"People who are socially engaged will have a better quality of life and better survival," said Dr. Gary Kennedy, director of the division of geriatric psychiatry at Montefiore Medical Center in New York City. "This study is a good way of using science to reinforce what's good common sense. Volunteering is a good thing to do, and lo and behold, it's good for you, too."

More information

Learn more about the benefits of volunteering at NationalService.gov.



SOURCES: Sei Lee, M.D., assistant professor, medicine, geriatrics, University of California, San Francisco; Gary Kennedy, M.D., director, division of geriatric psychiatry, Montefiore Medical Center, New York City; May 2, 2009, presentation, American Geriatrics Society annual meeting, Chicago


'/>"/>
Copyright©2009 ScoutNews,LLC.
All rights reserved  

Related medicine news :

1. New Guidelines Recommend Opioids for Seniors Pain
2. Seniors Cope With Sleep Loss Better Than Young Adults
3. Mealtime interaction encourages hospitalized seniors to eat more
4. National Advisory Board Issues Declaration for Independence: A Call-to-Action in Healthcare for Seniors and People with Disabilities
5. Medical Director of Renowned Los Angeles Jewish Home Offers Advice to Seniors on Avoiding Swine Flu
6. Seniors Should Watch for Drug Interactions When Taking Multiple Medications
7. AHCA/Alliance: New Medicare Regulation Will Hurt Seniors, Cost Jobs, Perpetuate Inefficiency
8. New National Survey Reveals Eight in 10 Seniors Satisfied With Medicare Drug Benefit
9. Area Seniors Rally to Support Medicare Advantage Health Plans
10. Seniors Invited to Learn About Fraud Prevention at SCAN Connections Resource Center on April 28
11. SCAN Health Plan Partners With Local Station ABC 15 to Provide Healthy Living Tips and Resources to Area Seniors
Post Your Comments:
*Name:
*Comment:
*Email:
Related Image:
Seniors Who Volunteer May Live Longer
(Date:6/26/2016)... ... ... PawPaws brand pet supplements owned by Whole Health Supply is ... of felines. The formula is all-natural and is made from Chinese herbs that have ... Kidney Support Supplement Soft Chews are Astragalus Root Extract and Rehmannia Root Extract ...
(Date:6/25/2016)... ... 2016 , ... Experts from the American Institutes for Research ... June 26-28, 2016, at the Hynes Convention Center in Boston. , AIR experts ... planning, healthcare costs and patient and family engagement. , AIR researchers will be ...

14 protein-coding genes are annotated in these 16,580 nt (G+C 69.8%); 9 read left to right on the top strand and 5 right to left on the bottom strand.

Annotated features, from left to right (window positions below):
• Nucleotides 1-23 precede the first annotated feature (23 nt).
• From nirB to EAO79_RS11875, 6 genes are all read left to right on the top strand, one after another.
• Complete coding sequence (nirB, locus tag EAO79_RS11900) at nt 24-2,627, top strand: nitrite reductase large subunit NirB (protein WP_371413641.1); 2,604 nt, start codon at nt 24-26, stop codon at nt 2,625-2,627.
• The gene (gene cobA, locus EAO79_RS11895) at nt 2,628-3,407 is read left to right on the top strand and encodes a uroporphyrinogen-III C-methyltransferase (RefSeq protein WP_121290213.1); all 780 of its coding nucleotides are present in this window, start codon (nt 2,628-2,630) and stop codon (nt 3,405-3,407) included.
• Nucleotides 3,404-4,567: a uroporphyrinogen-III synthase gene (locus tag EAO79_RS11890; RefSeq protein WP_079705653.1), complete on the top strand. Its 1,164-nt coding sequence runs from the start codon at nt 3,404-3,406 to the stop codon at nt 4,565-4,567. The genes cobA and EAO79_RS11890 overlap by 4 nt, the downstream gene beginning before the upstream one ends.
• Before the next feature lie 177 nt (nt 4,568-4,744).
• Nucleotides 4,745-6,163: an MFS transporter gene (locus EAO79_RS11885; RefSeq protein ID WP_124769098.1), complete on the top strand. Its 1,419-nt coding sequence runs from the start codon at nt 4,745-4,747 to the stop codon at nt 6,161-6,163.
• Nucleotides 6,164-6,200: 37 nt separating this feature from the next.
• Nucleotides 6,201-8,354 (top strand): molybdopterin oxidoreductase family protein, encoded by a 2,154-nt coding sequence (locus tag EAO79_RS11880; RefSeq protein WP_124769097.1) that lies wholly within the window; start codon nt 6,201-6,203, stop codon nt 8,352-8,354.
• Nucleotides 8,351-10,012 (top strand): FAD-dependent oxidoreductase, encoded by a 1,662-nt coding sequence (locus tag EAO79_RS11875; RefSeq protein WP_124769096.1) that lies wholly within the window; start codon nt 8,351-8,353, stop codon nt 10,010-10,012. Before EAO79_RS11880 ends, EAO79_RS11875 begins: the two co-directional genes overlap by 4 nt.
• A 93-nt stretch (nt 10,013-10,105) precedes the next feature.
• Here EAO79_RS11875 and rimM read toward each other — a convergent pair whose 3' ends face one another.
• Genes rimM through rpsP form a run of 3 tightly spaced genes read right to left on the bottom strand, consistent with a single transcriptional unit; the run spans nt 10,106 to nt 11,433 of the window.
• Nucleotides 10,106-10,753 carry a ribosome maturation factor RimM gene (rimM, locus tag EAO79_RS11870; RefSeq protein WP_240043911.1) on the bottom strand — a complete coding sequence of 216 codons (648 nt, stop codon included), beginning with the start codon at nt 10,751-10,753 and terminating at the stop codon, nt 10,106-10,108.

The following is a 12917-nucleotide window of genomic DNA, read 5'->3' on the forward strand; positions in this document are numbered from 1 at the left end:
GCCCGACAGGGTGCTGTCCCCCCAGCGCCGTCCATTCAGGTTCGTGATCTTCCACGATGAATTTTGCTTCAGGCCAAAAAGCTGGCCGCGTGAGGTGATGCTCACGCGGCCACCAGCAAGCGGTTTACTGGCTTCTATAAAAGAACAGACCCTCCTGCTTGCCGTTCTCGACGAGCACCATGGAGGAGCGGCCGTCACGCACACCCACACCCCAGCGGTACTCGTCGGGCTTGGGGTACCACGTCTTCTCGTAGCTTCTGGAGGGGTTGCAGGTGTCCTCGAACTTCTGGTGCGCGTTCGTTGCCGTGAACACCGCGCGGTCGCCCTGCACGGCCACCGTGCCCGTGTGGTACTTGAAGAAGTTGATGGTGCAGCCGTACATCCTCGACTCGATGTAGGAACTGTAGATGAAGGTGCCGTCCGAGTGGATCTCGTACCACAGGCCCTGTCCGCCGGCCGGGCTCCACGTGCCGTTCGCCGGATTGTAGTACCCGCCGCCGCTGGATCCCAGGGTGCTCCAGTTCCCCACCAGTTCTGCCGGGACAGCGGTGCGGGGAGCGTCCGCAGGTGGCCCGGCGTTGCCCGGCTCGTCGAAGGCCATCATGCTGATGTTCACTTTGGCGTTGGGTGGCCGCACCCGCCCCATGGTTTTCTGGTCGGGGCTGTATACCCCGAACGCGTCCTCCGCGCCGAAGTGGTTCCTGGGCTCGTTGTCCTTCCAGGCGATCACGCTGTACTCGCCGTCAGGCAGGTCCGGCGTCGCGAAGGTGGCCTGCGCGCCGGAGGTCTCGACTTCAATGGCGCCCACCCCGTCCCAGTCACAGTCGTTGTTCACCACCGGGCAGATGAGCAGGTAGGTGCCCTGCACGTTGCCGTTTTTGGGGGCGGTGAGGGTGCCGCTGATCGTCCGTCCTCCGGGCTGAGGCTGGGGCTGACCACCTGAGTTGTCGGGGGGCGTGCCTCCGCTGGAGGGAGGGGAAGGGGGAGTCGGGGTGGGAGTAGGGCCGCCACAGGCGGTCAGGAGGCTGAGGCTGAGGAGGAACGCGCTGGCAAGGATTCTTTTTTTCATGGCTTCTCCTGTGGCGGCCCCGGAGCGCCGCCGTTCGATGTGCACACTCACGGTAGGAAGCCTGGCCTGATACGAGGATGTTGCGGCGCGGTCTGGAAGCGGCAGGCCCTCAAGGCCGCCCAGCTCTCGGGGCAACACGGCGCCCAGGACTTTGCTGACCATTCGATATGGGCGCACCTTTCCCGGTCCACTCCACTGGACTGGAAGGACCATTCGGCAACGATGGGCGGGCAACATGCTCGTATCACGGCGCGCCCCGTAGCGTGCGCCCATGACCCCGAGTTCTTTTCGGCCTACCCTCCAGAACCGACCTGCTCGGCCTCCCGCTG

(Date:6/25/2016)... Viejo, California (PRWEB) , ... June 25, 2016 , ... ... to fit their specific project," said Christina Austin - CEO of Pixel Film Studios. ... fully customizable and all within Final Cut Pro X . Simply select a ...
(Date:6/25/2016)... , ... June 25, 2016 , ... ... and non-athletes recover from injury. Recently, he has implemented orthobiologic procedures as a ... area —Johnson is one of the first doctors to perform the treatment. Orthobiologics ...
(Date:6/24/2016)... ... June 24, 2016 , ... A recent article published June ... with. The article goes on to state that individuals are now more comfortable seeking ... common operations such as calf and cheek reduction. The Los Angeles area medical group, ...
Breaking Medicine News(10 mins):
(Date:6/23/2016)... 2016 Any dentist who has made an implant ... process. Many of them do not even offer this as ... high laboratory costs involved. And those who ARE able to ... a high cost that the majority of today,s patients would ... Parsa Zadeh , founder of Dental Evolutions Inc. and inventor ...
(Date:6/23/2016)... LOS ANGELES , June 23, 2016 /PRNewswire/ ... (NASDAQ: CAPR ), a biotechnology company ... first-in-class therapeutics, today announced that patient enrollment in ... progrEssion in Duchenne) has exceeded 50% of its ... its enrollment in the third quarter of 2016, ...
(Date:6/23/2016)... 2016  Astellas today announced the establishment of Astellas Farma Colombia (AFC), a new affiliate with operations headquartered in ... America . ... ... ... ...
Breaking Medicine Technology: